As I had a fair amount of time off for the holidays, my wife and I decided to road trip home from Los Angeles to Louisiana, part of the way travelling along I-40. We took a few days, with no worries and no hurries, stopping where we wanted and trying to find outstanding local spots to enjoy great food.
Our primary stops along the way (relevant to this board) were Flagstaff for Salsa Brava, Winslow for The Turquoise Room, and Albuquerque for El Patio and Frontier. Quick reviews are below...
Flagstaff: Salsa Brava
I was reading a gigantic Diners, Drive-ins & Dives thread over on the Food & Media board right before we left, and having eaten at a few of the "DDD" spots in Los Angeles and really enjoying them, we decided to cast our lot with one of their spots in Flagstaff, Salsa Brava.
We stopped in for dinner on a Saturday night, quickly made our selections and went to explore the salsa bar everyone there made sure to tell us about.
While I don't recall exactly which of the salsas we tried, I know I went straight for the spiciest of the bunch. To our dismay, for us the desired heat factor was not there. Forget sweat, I had nary a tingle. They were ok; not great but certainly not terrible.
Our order quickly arrived - two GIGANTIC dishes - one the Navajo Tacos with Pork and the other the Stuffed Sopapilla with Chicken and the Verde (spicy green) sauce. Both were solid/good – like the salsas not great but far from terrible. This felt very “classic New-Mex/Tex-Mex” to me. It’s a solid meal, and neither of us was disappointed to have gone, but we would not go back, unless we spent some extended time in the area. Service was pleasant.
I would give Salsa Brava a rating 3 to 3.5 out of 5.
Winslow: The Turquoise Room
We drove on from Flagstaff to Winslow for the night, hoping to stay at La Posada but unfortunately they were fully booked. Nevertheless, we woke up the next morning, got ready and headed over for breakfast.
First impressions, this place is really cool (the entirety of La Posada, and the restaurant as well). Built into an old train depot, I really dug the funkiness of this place, and would absolutely stay here next time I am coming through.
We were quickly seated and presented our menus by one of the nicest servers I believe I’ve ever encountered. I don’t have her name in front of me, but she was a younger girl (mid-20s?) who absolutely did everything and then some to ensure we had a great experience.
First we ordered a couple of their flavored coffees, which we enjoyed while awaiting our order. Mine was a Hazelnut Cappuccino, while my wife had a Latte (for the life of me I cannot recall the flavoring). Both were quite delicious.
Our breakfast arrived quickly and we each tucked in – me into my Baked Beef Machaca Chilaquiles and my wife into her Prickly Pear Cactus and Spice Bread Pudding.
Both were prettily plated, very appealing to the eye, and upon first taste we were not disappointed. Each dish was scrumptious, and we kept swapping to savor the different tastes – it was a nice contrast between sweet (though not overly so) and savory. Personally I would choose the Chilaquiles over the bread pudding, but one would not go wrong with either. Something about the spice (not overly spicy, but a little hint of heat from the chilies), the crunch of the shredded tortilla chips, the fluffiness of the eggs and then the beefy hit of the machaca really did it for me.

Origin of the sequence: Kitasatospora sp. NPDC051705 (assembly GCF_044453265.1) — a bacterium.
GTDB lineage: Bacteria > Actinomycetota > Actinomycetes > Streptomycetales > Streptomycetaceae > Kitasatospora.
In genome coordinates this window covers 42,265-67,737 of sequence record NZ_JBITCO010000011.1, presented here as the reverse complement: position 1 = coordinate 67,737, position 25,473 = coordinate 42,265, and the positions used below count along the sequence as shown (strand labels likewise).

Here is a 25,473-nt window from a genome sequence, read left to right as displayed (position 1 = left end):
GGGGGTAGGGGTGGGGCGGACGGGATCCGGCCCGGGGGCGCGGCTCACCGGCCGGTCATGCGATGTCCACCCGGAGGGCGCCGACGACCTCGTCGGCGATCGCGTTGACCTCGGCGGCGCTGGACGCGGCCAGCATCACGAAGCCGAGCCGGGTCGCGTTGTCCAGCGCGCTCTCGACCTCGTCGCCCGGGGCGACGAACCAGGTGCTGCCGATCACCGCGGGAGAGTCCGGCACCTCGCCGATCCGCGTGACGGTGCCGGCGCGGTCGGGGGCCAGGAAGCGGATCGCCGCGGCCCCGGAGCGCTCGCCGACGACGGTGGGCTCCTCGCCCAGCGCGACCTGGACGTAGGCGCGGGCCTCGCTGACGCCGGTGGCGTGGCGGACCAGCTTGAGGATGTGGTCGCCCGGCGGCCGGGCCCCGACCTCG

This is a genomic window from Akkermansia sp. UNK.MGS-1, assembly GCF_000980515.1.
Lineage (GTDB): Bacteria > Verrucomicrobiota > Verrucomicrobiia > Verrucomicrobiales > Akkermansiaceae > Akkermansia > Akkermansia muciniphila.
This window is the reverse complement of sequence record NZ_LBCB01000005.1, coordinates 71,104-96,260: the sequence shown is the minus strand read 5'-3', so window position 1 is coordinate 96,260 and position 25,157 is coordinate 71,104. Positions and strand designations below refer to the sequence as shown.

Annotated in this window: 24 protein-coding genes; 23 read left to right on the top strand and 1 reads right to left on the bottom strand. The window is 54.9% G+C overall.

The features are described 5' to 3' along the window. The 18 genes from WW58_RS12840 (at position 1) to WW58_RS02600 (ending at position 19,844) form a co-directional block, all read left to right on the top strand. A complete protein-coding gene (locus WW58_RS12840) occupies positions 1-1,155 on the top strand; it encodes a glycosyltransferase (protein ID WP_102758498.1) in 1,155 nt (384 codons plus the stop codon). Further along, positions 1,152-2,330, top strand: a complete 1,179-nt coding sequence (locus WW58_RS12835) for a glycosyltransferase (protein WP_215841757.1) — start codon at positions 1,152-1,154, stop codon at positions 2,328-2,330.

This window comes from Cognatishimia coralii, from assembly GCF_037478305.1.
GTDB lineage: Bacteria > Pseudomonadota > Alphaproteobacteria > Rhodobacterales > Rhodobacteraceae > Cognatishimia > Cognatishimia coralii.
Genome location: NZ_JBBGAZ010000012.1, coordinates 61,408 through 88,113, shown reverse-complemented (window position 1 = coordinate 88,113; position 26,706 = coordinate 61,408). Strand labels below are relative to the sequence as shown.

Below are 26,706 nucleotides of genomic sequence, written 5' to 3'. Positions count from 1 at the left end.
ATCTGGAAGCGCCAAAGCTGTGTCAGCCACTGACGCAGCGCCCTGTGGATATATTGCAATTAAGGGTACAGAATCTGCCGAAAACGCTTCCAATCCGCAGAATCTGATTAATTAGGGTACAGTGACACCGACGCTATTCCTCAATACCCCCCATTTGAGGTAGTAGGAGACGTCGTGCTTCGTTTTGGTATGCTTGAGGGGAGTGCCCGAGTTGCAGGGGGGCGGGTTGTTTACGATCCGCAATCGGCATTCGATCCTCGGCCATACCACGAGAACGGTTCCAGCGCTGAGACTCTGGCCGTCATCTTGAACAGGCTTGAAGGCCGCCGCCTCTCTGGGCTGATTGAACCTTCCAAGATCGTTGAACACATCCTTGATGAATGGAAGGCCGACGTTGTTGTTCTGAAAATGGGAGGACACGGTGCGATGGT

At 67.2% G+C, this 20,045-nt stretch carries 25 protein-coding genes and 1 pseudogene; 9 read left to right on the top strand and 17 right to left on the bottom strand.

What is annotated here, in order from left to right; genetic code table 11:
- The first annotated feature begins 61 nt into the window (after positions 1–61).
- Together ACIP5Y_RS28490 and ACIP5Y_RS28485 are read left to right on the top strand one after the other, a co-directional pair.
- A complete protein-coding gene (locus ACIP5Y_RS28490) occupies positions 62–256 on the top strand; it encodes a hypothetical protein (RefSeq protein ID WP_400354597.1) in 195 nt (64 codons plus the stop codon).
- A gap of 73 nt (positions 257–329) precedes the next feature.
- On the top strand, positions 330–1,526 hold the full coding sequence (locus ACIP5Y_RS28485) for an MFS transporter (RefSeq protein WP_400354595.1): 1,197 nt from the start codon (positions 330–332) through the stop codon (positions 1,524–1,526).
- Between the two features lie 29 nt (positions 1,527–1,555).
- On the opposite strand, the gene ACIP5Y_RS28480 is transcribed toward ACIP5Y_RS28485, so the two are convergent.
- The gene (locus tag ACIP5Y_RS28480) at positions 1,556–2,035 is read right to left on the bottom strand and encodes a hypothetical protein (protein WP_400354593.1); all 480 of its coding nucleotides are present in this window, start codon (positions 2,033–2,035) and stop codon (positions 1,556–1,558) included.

I cannot wait to swing through here again, and look forward to grabbing dinner the next time. I would rate this a strong 4 to 4.5/5 and would certainly recommend it for anyone driving through.
Albuquerque: El Patio and Frontier
Making our way to Albuquerque for a late lunch, I took the recommendations of a great friend of mine who grew up in Santa Fe and went to school at UNM. We pulled up to El Patio for some truly authentic New Mexican food and I was instantly excited just by the look of the place. It’s basically a converted house, and it definitely has that “hole-in-the-wall” feel that I so often associate with great grub.
Stepping inside, we were seated immediately and perused the menu before ordering based on recommendations from CH, Yelp and my friend.
Straight away we were brought our Carne Adovada plate, done “Christmas” style so we could try both the Roja and Verde sauces. We also ordered a Chile Relleno on the side because we found so many reviewers raving about it.
The adovada was really, really good. In particular, the green sauce made it, and for the first time on our trip I actually felt my lips and mouth buzzing from the heat of the chilies. Hearty, tasty and filling, I would definitely recommend this to anyone … though next time I would get it with the Verde sauce only.
Unfortunately the Chile Relleno did not live up to the glowing recs I had read. Granted, I have not had many and it may just be a lack of affinity for this type of dish (though how could cheese and pepper/chilies be bad, right?), but this was just missing that certain “oomph” I really wanted it to have.
Service was pleasant, and you should know it is cash only.
After finishing we walked right around the corner to Frontier to sample their famous cinnamon roll. Though completely different from El Patio in style, the substance of the two is the same, and I really dug the vibe.
Stepping to the window we quickly ordered and received our roll, doused in butter. We sat and enjoyed it while people watching both in the restaurant and on the street/campus. Is this my favorite cinnamon roll? No, absolutely not, far from it. I prefer more of a brioche, much more cinnamon slap to the face, and more on the side of caramelized brown sugar than melted butter.
That being said, it was good, and I can only imagine this place being slammed by hordes of students late in the evening after a night of drinks.
I’d rate El Patio a solid 3.5 to 4/5, and Frontier unrated because we only sampled the one item.